People taking even low-dose methotrexate need tuberculosis screening and ongoing clinical care if they live in areas where TB is common, results of a study presented at the virtual annual meeting of the American College of Rheumatology suggest.
Coauthor Carol Hitchon, MD, MSc, a rheumatologist with the University of Manitoba in Winnipeg, who presented the findings, warned that methotrexate (MTX) users who also take corticosteroids or other immunosuppressants are at particular risk and need TB screening.
Current management guidelines for rheumatic disease address TB in relation to biologics, but not in relation to methotrexate, Dr. Hitchon said.
“We know that methotrexate is the foundational DMARD [disease-modifying antirheumatic drug] for many rheumatic diseases, especially rheumatoid arthritis,” Dr. Hitchon noted at a press conference. “It’s safe and effective when dosed properly. However, methotrexate does have the potential for significant liver toxicity as well as infection, particularly for infectious organisms that are targeted by cell-mediated immunity, and TB is one of those agents.”
Using multiple databases, researchers conducted a systematic review of the literature published from 1990 to 2018 on TB rates among people who take less than 30 mg of methotrexate a week. Of the 4,700 studies they examined, 31 fit the criteria for this analysis.
They collected data on tuberculosis incidence or new TB diagnoses vs. reactivation of latent TB infection as well as TB outcomes, such as pulmonary symptoms, dissemination, and mortality.
They found a modest increase in the risk of TB infections in the setting of low-dose methotrexate. In addition, rates of TB in people with rheumatic disease who are treated with either methotrexate or biologics are generally higher than in the general population.
They also found that methotrexate users had higher rates of the type of TB that spreads beyond a patient’s lungs, compared with the general population.
Safety of INH with methotrexate
Researchers also looked at the safety of isoniazid (INH), the antibiotic used to treat TB, and found that isoniazid-related liver toxicity and neutropenia were more common when people took the antibiotic along with methotrexate, but those effects were usually reversible.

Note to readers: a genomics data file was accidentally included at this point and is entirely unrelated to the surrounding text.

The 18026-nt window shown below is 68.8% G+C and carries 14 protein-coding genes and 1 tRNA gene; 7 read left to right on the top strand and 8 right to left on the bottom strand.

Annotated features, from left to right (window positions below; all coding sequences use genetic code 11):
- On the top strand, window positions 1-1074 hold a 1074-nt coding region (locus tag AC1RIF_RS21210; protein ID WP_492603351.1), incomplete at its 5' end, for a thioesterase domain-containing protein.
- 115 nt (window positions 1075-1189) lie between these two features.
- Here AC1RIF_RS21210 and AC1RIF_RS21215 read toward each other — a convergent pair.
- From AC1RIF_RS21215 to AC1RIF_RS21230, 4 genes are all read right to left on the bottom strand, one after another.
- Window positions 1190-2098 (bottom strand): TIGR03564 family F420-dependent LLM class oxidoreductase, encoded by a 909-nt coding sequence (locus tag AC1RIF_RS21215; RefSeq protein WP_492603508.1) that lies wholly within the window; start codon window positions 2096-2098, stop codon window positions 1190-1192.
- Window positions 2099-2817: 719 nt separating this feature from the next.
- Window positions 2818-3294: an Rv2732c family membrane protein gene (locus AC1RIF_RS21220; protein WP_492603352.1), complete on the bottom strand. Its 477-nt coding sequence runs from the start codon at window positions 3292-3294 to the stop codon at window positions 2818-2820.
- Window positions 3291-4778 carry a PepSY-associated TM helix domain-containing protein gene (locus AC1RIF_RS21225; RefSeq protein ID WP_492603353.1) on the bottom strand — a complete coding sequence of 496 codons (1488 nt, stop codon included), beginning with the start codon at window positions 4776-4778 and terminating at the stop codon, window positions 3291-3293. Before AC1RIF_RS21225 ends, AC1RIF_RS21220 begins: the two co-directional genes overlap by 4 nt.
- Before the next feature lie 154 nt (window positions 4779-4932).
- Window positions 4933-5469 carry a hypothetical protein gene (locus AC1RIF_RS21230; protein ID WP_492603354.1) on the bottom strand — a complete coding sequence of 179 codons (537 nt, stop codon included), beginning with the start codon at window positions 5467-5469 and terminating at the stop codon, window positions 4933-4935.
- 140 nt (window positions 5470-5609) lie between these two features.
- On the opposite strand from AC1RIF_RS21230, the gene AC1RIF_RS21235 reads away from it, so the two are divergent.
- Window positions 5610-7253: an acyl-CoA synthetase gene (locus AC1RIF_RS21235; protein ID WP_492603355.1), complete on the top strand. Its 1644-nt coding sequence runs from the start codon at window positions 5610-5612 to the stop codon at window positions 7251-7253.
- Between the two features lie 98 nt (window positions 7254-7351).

TB is endemic in various regions around the world. Historically there hasn’t been much rheumatology capacity in many of these areas, but as that capacity increases more people who are at high risk for developing or reactivating TB will be receiving methotrexate for rheumatic diseases, Dr. Hitchon said.
“It’s prudent for people managing patients who may be at higher risk for TB either from where they live or from where they travel that we should have a high suspicion for TB and consider screening as part of our workup in the course of initiating treatment like methotrexate,” she said.
Narender Annapureddy, MD, a rheumatologist at Vanderbilt University, Nashville, Tenn., who was not involved in the research, pointed out that a limitation of the work is that only 27% of the studies are from developing countries, which are more likely to have endemic TB, and those studies had very few cases.
“This finding needs to be studied in larger populations in TB-endemic areas and in high-risk populations,” he said in an interview.
As for practice implications in the United States, Dr. Annapureddy noted that TB is rare in the United States and most of the cases occur in people born in other countries.
“This population may be at risk for TB and should probably be screened for TB before initiating methotrexate,” he said. “Since biologics are usually the next step, especially in RA after patients fail methotrexate, having information on TB status may also help guide management options after MTX failure.
“Since high-dose steroids are another important risk factor for TB activation,” Dr. Annapureddy continued, “rheumatologists should likely consider screening patients who are going to be on moderate to high doses of steroids with MTX.”
A version of this article originally appeared on.